I am currently working on a project where I want to implement a Brushless dc motor (like the Turnigy C2226 - 1800kv) to run in-hub of an RC car. I need this entire project to be as lightweight as possible. Also Torque is way more important than speed.

I have the following questions:

  1. Do you get any commercial BLDC Regenerative ESC for this class of motor? If not, I'll have to build one from scratch based on dlginstructables article.
  2. Is this the best motor to do this with or can anyone suggest something better or different? As I mentioned, I'd like to use a motor that can fit into the hub of an RC car wheel. (Not decided on the size yet though, so still flexible.
  3. Can you charge a 3S LiPo directly using this configuration or would I have to implement a Balancing circuit as well (any suggestions for a small, simple and lightweight version of this would also be cool - if required)?

Any help, suggestions and or comments would be much appreciated.

  • \$\begingroup\$ I highly doubt you'll find anything "commercial" that will work on that small of a motor. Why won't an ESC from the same manufacturer work? hobbyking.com/hobbycity/store/… It's possible that 4 quadrant operation (regenerative braking) won't be as big of a gain as you think. Can you share more details about the application? \$\endgroup\$
    – HikeOnPast
    Jul 25, 2012 at 22:40
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    \$\begingroup\$ Shopping questions are off-topic. \$\endgroup\$ Oct 24, 2012 at 20:06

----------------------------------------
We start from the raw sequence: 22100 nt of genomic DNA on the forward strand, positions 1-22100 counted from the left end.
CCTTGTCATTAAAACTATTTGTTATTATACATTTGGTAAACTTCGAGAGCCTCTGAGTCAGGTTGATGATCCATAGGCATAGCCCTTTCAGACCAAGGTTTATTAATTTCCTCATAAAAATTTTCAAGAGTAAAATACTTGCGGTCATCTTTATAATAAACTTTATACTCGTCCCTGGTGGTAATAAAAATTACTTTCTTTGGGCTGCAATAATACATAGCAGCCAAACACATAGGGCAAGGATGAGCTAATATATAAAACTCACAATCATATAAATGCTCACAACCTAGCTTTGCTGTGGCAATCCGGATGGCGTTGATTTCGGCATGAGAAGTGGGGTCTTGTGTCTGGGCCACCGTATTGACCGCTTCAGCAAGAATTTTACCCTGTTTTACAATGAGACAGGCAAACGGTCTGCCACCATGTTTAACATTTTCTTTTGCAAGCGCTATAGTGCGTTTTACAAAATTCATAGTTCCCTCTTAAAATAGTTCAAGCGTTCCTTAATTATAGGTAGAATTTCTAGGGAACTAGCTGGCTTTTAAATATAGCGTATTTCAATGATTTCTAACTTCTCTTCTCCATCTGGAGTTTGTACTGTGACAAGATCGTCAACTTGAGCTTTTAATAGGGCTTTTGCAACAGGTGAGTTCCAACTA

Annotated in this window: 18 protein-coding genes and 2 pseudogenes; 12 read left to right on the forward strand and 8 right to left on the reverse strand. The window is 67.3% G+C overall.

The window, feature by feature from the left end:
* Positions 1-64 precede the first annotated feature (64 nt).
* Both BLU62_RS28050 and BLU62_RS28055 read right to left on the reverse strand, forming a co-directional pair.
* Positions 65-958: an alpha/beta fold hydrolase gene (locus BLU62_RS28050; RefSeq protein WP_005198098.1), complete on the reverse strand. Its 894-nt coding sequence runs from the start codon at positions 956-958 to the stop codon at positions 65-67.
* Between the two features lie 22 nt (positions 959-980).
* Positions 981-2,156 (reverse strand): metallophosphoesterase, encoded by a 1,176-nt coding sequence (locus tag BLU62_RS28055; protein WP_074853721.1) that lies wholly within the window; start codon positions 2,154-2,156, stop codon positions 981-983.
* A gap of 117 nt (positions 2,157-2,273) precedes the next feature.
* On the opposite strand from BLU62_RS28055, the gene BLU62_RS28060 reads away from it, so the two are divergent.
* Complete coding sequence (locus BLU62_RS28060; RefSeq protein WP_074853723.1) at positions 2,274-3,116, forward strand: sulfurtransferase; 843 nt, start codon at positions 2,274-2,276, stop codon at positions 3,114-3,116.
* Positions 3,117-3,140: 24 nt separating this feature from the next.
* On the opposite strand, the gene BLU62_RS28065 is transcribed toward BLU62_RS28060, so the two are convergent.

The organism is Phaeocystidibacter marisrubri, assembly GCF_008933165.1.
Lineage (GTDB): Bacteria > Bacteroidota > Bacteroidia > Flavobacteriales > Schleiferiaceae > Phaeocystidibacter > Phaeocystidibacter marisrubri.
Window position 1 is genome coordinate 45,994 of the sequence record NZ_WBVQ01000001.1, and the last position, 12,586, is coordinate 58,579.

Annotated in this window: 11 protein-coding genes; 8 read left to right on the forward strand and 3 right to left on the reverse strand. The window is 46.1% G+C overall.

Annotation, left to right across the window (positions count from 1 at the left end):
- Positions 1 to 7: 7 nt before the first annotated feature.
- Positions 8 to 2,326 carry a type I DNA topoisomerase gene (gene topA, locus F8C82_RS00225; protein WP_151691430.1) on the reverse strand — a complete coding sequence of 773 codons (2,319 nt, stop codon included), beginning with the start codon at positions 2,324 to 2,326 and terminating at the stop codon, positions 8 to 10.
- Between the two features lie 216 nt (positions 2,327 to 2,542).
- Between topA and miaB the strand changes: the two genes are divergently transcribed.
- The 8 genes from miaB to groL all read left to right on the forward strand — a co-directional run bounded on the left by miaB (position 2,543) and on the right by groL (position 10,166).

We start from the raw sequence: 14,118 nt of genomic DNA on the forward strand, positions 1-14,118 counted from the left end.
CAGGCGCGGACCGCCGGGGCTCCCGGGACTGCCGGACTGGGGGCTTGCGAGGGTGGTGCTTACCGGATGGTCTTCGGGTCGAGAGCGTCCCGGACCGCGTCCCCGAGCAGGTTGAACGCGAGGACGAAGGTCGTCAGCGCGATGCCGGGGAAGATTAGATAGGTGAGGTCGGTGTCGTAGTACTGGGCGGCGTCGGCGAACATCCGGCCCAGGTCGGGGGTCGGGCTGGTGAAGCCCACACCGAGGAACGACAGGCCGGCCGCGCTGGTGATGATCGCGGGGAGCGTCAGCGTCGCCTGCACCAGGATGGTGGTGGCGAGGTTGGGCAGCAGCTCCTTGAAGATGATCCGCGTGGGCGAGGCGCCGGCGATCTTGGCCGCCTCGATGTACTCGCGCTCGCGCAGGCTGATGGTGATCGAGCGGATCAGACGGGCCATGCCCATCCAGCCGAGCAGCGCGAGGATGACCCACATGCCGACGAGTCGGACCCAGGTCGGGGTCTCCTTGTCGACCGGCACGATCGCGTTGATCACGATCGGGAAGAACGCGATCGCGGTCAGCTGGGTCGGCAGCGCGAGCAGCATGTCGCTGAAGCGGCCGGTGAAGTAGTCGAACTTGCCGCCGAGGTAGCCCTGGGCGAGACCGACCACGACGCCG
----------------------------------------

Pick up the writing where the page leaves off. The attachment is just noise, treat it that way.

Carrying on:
• \$\begingroup\$ Motor selection question is probably getting somewhat off-topic -- you may want to try robotics.stackexchange.com instead. Anyhow, do you plan to integrate a gear box as well? This motor is probably not suited for direct drive of RC car wheel. \$\endgroup\$
    – abey
    Jun 8, 2013 at 8:26

1 Answer 1


In response to part 3, by "using this configuration" I assume you are talking about the regenerative breaking part of the instructables article (which has no cell balancing)?

When charging more than one LiPo cell in series, it is recommended that you have a balancing circuit of some kind. Without it, after some time, the cells WILL have disproportionate amounts of charge and the batteries will die sooner than expected.

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    \$\begingroup\$ Wild guess here, but I'd assume regenerative breaking would not be the only way to charge the battery. It would rather serve to increase battery life between proper recharge. If a proper balancing charger is used regularly, then the cell imbalance due to non-balancing regenerative breaking would remain minor. \$\endgroup\$
    – abey
    Jun 8, 2013 at 8:22

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